I
> answer "certainly not!" Sites like WoRMS just have to take it on the chin,
if
> someone rips off their "hard work" ...
> 
> Stephen
> 
> 
> ________________________________
> From: Robin Leech <releech at telus.net>
> To: 'Stephen Thorpe' <stephen_thorpe at yahoo.co.nz>; 'Mark J. Costello'
> <markcost at gmail.com>; 'TAXACOM' <taxacom at mailman.nhm.ku.edu>
> Sent: Tuesday, 12 March 2013 10:00 AM
> Subject: RE: [Taxacom] Botanical Plagiarism
> 
> Does not the description of a new species constitute an individual fact -
> which is copyrighted?
> You cannot pull my name off and substitute it with yours.  I believe the
> original description of a new species is automatically copyrighted.
> Robin
> 
> -----Original Message-----
> From: taxacom-bounces at mailman.nhm.ku.edu
> [mailto:taxacom-bounces at mailman.nhm.ku.edu] On Behalf Of Stephen
> Thorpe
> Sent: March-11-13 1:59 PM
> To: Mark J. Costello; 'TAXACOM'
> Subject: Re: [Taxacom] Botanical Plagiarism
> 
> Mark Costello wrote:
> 
> >I understand that while individual facts cannot be copyrighted,
> >original compilations can (e.g. a species list within some context).<
> 
> I'm not so sure! Certainly not in a global context, nor in a regional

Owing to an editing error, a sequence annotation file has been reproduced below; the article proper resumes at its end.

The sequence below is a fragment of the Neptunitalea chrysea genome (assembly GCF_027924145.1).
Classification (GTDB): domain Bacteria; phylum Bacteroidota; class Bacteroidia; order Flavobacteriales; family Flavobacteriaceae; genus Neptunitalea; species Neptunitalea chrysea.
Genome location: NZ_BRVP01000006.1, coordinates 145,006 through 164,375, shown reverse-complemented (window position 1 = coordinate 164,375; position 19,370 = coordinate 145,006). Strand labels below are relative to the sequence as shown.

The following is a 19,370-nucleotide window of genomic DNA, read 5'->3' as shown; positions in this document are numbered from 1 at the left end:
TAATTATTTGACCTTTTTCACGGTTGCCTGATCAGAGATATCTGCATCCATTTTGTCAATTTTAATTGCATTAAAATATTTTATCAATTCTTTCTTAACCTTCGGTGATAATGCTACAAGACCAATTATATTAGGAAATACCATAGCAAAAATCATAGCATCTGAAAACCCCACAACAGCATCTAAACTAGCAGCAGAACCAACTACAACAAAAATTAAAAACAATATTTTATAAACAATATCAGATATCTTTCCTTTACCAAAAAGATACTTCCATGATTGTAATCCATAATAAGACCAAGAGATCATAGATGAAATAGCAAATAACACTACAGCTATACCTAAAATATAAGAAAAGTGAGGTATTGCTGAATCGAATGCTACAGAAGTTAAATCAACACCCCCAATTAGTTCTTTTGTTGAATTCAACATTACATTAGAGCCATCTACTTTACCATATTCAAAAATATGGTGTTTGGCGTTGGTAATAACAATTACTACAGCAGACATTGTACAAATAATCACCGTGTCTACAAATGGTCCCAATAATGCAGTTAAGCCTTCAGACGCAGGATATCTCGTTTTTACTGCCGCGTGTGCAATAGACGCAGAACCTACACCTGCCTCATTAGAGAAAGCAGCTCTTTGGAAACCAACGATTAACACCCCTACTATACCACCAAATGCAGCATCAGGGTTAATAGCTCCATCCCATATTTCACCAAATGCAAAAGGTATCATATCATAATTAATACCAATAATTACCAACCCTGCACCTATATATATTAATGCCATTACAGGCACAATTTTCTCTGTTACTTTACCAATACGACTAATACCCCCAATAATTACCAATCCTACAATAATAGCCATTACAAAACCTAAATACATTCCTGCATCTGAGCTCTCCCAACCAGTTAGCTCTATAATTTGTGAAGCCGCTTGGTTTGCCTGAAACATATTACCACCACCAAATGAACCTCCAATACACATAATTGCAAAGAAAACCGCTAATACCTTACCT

(country or
> provincial) context. Maybe for some particular private reserve or
something?
> Going back to the global or country context, you cannot copyright the
fauna
> or flora (in the sense of a species list thereof)!
> Suppose the country of "Costelloland" only has one species, Markus
> biodiversitatis ... a described species. Suppose I make a website on the
biota
> of Costelloland. Can I copyright that? I think not! The issue isn't just
that
> there is only a single species. It is rather that I can get the
information straight
> from primary sources (in this case the original description of the
species).
> Nobody can tell if I got the name from the original description or from
the
> secondary website ...
> 
> Stephen
> 
> From: Mark J. Costello <markcost at gmail.com>
> To: 'TAXACOM' <taxacom at mailman.nhm.ku.edu>
> Sent: Monday, 11 March 2013 10:28 PM